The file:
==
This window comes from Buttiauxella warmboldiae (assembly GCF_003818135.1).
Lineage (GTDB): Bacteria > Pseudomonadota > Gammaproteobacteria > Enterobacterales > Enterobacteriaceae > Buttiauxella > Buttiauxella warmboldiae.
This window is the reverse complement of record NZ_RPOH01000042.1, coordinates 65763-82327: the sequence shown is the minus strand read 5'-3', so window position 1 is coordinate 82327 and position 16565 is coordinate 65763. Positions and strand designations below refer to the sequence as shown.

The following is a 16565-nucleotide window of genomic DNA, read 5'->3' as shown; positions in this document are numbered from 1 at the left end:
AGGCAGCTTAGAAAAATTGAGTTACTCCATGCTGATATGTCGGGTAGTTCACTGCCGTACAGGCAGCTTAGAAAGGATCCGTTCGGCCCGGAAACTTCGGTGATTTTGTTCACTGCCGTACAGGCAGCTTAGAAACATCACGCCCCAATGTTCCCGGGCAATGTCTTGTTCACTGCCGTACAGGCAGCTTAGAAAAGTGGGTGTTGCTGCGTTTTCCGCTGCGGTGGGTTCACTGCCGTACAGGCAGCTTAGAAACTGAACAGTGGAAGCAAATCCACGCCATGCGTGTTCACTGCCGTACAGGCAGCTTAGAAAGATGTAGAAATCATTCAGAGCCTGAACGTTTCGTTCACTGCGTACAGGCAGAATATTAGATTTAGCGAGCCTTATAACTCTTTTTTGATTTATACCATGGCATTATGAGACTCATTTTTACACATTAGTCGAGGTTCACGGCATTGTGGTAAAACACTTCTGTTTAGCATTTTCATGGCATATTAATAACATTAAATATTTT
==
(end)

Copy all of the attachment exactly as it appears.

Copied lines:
This window comes from Buttiauxella warmboldiae (assembly GCF_003818135.1).
Lineage (GTDB): Bacteria > Pseudomonadota > Gammaproteobacteria > Enterobacterales > Enterobacteriaceae > Buttiauxella > Buttiauxella warmboldiae.
This window is the reverse complement of record NZ_RPOH01000042.1, coordinates 65763-82327: the sequence shown is the minus strand read 5'-3', so window position 1 is coordinate 82327 and position 16565 is coordinate 65763. Positions and strand designations below refer to the sequence as shown.

The following is a 16565-nucleotide window of genomic DNA, read 5'->3' as shown; positions in this document are numbered from 1 at the left end:
AGGCAGCTTAGAAAAATTGAGTTACTCCATGCTGATATGTCGGGTAGTTCACTGCCGTACAGGCAGCTTAGAAAGGATCCGTTCGGCCCGGAAACTTCGGTGATTTTGTTCACTGCCGTACAGGCAGCTTAGAAACATCACGCCCCAATGTTCCCGGGCAATGTCTTGTTCACTGCCGTACAGGCAGCTTAGAAAAGTGGGTGTTGCTGCGTTTTCCGCTGCGGTGGGTTCACTGCCGTACAGGCAGCTTAGAAACTGAACAGTGGAAGCAAATCCACGCCATGCGTGTTCACTGCCGTACAGGCAGCTTAGAAAGATGTAGAAATCATTCAGAGCCTGAACGTTTCGTTCACTGCGTACAGGCAGAATATTAGATTTAGCGAGCCTTATAACTCTTTTTTGATTTATACCATGGCATTATGAGACTCATTTTTACACATTAGTCGAGGTTCACGGCATTGTGGTAAAACACTTCTGTTTAGCATTTTCATGGCATATTAATAACATTAAATATTTT